Business in Ghana

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Posts Tagged ‘Kobby Acheampong’

In A Political Rut. Critical News, 28th June 2015

Posted by Business in Ghana on June 29, 2015

Sydney Casely-Hayford, sydney@bizghana.com

My world drifted afar from the many workers in line to receive a cash-out this month. Many persons believe that the cash trickle down economy is workable for as long as the ones who cash out from their bank accounts always have enough to pay out to those who don’t have as much. Even the IMF and World Bank plan this benevolence when they support pro-poor interventions and LEAP projects such as we have in Ghana.

But our economy is in a sorry state, and none more so than when we mis-locate persons from illegal squats to futuristic land sites designated for tourism and science.

The Korle Lagoon, which borrowed money from a Kuwait fund to build bridges over the foul-smelling water; bridges that would open up from each side and allow canoes and other small river craft to pass through with their oars pointed north and Asafo flags flying mast high, was a big secret until Nii Lante Vanderpuye came to tell us he was very sad for the lost opportunity, but could not remember a single thing about what happened to the fund’s money. He knew we took the money, but nowhere in his archival mind could he remember what happened with some sovereign country’s benevolence and who was responsible for the “lost money of the Korle”. And that makes a nice title for a children’s textbook for Ama Atta Aidoo.

So with a flourish and his team of bulldozing bullies, Mayor Oko Vanderpuye went ahead to ruin dozens of family lives, apologized in the after wake for going too far from agreed limits of destruction.

And then CHRAJ stepped in. Thirteen years after a court had decided that the families were illegally squatting, CHRAJ now wakes up to figure that the rights of children, women and the Kaya Yoo had been violated by a man whose beard is now the butt of Christian jokes. They call him Nebuchadnezzar. Read the rest of this entry »

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Unlearnt Lessons. Critical News, 15th February 2015

Posted by Business in Ghana on February 15, 2015

Sydney Casely-Hayford, sydney@bizghana.com

I lost my cousin on Friday. Sissy died in the early hours of Friday, ravaged by diabetes and her sense of no-life.

I come from a family of five boys, my female cousins were the closest to sisters that I knew as we grew up over the years, life molding us, taking us further yet closer with every passing age and circumstance. We married, had children, educated some and agonized over most, whose fate turned left when the signposts read ahead and north.

She fought diabetes for ten years, a hard unflinching fight trundling from one hospital to the next herbal center, hoping for the miracle cure to end the mental agony of an inevitable end, an end which when it came was her own choice for death as she shut her mental will to the fight of life.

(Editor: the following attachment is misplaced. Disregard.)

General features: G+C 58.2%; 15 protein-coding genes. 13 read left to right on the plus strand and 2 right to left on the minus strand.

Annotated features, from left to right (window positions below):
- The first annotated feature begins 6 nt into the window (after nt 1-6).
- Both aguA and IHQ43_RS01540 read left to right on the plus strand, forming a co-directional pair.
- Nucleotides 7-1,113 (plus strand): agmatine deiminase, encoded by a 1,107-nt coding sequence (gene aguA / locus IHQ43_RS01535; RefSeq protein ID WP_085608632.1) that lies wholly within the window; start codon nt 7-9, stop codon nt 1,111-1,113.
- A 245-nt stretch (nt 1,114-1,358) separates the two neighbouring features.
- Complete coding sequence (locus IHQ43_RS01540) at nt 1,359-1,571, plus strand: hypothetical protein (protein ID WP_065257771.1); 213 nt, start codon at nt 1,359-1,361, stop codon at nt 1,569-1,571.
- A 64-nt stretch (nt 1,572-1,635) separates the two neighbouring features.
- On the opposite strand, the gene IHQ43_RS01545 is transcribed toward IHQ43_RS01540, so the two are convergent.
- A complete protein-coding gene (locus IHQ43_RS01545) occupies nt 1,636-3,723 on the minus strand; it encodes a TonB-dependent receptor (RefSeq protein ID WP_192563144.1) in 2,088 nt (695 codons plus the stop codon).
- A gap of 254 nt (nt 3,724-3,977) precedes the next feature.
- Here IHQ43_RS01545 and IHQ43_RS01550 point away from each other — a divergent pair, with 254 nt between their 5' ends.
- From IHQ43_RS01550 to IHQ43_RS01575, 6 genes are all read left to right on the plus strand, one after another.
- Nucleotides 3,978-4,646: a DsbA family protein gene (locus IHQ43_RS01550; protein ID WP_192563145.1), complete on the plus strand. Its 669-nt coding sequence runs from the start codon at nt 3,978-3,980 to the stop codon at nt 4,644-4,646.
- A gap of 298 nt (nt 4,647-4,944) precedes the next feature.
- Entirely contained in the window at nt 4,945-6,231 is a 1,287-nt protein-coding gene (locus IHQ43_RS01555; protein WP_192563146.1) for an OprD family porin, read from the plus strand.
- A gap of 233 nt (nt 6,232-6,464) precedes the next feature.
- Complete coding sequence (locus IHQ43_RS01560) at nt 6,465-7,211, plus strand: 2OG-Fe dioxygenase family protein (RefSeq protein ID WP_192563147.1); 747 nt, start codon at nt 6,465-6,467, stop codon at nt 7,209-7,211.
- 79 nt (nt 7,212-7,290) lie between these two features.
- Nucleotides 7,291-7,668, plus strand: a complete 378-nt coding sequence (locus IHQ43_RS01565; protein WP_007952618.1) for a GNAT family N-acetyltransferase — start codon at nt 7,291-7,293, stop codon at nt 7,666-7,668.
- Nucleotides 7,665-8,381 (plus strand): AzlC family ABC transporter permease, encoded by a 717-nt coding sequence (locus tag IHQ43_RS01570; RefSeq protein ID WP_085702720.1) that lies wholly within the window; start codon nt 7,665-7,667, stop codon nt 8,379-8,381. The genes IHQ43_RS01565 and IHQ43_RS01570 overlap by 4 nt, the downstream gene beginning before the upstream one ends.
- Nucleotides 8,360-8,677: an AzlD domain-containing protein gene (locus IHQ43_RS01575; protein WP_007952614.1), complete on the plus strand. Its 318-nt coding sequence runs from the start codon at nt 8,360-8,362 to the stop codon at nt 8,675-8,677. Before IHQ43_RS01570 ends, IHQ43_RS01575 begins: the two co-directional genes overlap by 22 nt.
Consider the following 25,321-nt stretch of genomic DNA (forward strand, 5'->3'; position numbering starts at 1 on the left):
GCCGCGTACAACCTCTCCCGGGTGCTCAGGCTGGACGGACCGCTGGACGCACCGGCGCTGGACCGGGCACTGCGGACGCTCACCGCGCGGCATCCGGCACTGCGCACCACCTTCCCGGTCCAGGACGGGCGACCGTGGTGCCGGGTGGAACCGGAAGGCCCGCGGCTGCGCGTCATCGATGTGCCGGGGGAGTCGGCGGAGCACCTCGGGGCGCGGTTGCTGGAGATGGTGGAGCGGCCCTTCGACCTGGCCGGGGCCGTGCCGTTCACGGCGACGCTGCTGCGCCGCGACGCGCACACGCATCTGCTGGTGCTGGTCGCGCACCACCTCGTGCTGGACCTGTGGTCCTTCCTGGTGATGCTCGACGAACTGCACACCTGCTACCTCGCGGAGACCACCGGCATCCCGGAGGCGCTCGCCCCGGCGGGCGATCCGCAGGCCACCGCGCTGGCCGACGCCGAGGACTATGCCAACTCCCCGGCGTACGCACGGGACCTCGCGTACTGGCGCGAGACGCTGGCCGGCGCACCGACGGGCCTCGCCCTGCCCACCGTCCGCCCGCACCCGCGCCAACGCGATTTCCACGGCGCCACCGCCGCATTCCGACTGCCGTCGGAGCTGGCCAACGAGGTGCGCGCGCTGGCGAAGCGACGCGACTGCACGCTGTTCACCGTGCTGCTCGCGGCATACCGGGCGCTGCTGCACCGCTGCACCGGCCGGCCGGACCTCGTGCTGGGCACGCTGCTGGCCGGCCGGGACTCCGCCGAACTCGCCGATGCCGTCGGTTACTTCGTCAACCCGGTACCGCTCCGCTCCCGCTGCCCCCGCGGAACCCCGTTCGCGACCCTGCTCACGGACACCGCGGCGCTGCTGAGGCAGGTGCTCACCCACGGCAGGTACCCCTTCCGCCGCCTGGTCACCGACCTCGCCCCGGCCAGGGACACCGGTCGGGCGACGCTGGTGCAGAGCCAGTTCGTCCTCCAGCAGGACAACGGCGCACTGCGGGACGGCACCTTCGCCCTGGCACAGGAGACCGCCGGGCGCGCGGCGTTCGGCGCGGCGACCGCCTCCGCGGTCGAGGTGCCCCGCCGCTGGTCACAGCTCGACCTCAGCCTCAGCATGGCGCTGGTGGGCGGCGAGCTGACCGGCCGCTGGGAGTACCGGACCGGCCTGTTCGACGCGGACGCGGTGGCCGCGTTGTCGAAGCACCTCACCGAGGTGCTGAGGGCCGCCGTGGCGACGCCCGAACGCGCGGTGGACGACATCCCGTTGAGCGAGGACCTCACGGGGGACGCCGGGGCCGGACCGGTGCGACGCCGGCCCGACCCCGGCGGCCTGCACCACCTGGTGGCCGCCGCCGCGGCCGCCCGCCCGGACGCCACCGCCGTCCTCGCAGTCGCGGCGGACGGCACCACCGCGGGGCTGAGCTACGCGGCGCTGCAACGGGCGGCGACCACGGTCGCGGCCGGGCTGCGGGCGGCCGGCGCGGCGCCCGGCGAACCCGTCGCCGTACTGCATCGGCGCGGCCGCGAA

A few weeks ago as she lay in hospital, her messages to me delivered by more than a handful of family, flew past my busy schedule, me promising and never visiting.

Thursday she was discharged and once again I made the fatal decision to postpone seeing her until over the weekend. I thought she was out of danger; and for another time in my life I made the critical mistake of not listening to the small voice that guides me; rather, running my life around work and trivia.

Sissy looked after me as a boy, caring for us when parents traveled and nurturing us like a true mother and her nest of unruly cockles, a daily routine that challenged the most patient adult. And even as I grew up, she was always there for me and so too did I think I would be always there for her.

So I have not learnt any lessons at this level. I have regrets, regrets born out of thinking that my world is too important to be interrupted by life’s foibles and that the greater patriot rides paramount over the person and the heave of life’s past love.

May you rest in peace Sissy, one day, maybe one day, I will have learnt this lesson of life. Read the rest of this entry »

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Sneaking It Past You and Me. Critical News, 27th April 2014

Posted by Business in Ghana on April 27, 2014

Sydney Casely-Hayford, sydney@bizghana.com

I still have no water and the load shedding exercise that was supposed to be extended for two weeks, five weeks ago, is in its sixth week and showing no signs of letting up.  Now we are not even shown the civility of a timetable and dates when power will not be in your home.

And it is hot.  An intense heat rejected by the car windshield, which is now constantly complaining to the air conditioner that it simply cannot handle any more direct sun.  I spend most of my parking, seeking Neem and Mango trees just to stay out of it.  I called Meteo to see if there was any historical reason why it should be so hot this time of the year, but they have budgetary constraints and could not tell me anything until they received some money to buy fuel for the generator.

So where the gas processing plant at?  I thought we were going to be commissioning it by the end of this month?  That gas would flow from Atuabo and we would be able to power the generating plants, give us cheaper supply, but even more importantly, regular quality current and voltage.

This time Armah Kofi Buah, still in the energy seat, is silently hoping the heat will move up north. Read the rest of this entry »

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